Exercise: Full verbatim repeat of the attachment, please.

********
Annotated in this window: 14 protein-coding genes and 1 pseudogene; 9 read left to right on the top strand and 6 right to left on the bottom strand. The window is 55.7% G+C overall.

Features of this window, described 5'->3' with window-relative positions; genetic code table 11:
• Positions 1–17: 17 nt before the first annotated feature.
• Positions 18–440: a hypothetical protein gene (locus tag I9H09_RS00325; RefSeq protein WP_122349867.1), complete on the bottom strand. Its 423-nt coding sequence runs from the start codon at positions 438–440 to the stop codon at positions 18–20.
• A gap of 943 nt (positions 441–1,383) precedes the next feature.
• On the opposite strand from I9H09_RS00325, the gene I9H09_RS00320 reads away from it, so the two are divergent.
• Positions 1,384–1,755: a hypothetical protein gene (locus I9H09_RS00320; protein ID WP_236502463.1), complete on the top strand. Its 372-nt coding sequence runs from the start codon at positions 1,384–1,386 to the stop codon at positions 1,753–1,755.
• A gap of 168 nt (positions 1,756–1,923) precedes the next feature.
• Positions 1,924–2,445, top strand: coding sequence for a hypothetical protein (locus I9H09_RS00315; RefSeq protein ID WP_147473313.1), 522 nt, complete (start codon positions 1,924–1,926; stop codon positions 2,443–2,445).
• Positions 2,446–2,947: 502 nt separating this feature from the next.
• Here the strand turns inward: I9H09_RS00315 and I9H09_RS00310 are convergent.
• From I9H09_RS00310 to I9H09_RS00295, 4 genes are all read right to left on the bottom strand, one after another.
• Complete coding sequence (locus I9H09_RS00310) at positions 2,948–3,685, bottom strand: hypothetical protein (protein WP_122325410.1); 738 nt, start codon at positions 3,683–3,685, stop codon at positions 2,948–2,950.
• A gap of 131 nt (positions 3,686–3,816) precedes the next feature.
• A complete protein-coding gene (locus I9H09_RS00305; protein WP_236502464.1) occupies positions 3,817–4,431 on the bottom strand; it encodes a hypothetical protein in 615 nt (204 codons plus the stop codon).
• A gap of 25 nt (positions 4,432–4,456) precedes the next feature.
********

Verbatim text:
Annotated in this window: 14 protein-coding genes and 1 pseudogene; 9 read left to right on the top strand and 6 right to left on the bottom strand. The window is 55.7% G+C overall.

Features of this window, described 5'->3' with window-relative positions; genetic code table 11:
• Positions 1–17: 17 nt before the first annotated feature.
• Positions 18–440: a hypothetical protein gene (locus tag I9H09_RS00325; RefSeq protein WP_122349867.1), complete on the bottom strand. Its 423-nt coding sequence runs from the start codon at positions 438–440 to the stop codon at positions 18–20.
• A gap of 943 nt (positions 441–1,383) precedes the next feature.
• On the opposite strand from I9H09_RS00325, the gene I9H09_RS00320 reads away from it, so the two are divergent.
• Positions 1,384–1,755: a hypothetical protein gene (locus I9H09_RS00320; protein ID WP_236502463.1), complete on the top strand. Its 372-nt coding sequence runs from the start codon at positions 1,384–1,386 to the stop codon at positions 1,753–1,755.
• A gap of 168 nt (positions 1,756–1,923) precedes the next feature.
• Positions 1,924–2,445, top strand: coding sequence for a hypothetical protein (locus I9H09_RS00315; RefSeq protein ID WP_147473313.1), 522 nt, complete (start codon positions 1,924–1,926; stop codon positions 2,443–2,445).
• Positions 2,446–2,947: 502 nt separating this feature from the next.
• Here the strand turns inward: I9H09_RS00315 and I9H09_RS00310 are convergent.
• From I9H09_RS00310 to I9H09_RS00295, 4 genes are all read right to left on the bottom strand, one after another.
• Complete coding sequence (locus I9H09_RS00310) at positions 2,948–3,685, bottom strand: hypothetical protein (protein WP_122325410.1); 738 nt, start codon at positions 3,683–3,685, stop codon at positions 2,948–2,950.
• A gap of 131 nt (positions 3,686–3,816) precedes the next feature.
• A complete protein-coding gene (locus I9H09_RS00305; protein WP_236502464.1) occupies positions 3,817–4,431 on the bottom strand; it encodes a hypothetical protein in 615 nt (204 codons plus the stop codon).
• A gap of 25 nt (positions 4,432–4,456) precedes the next feature.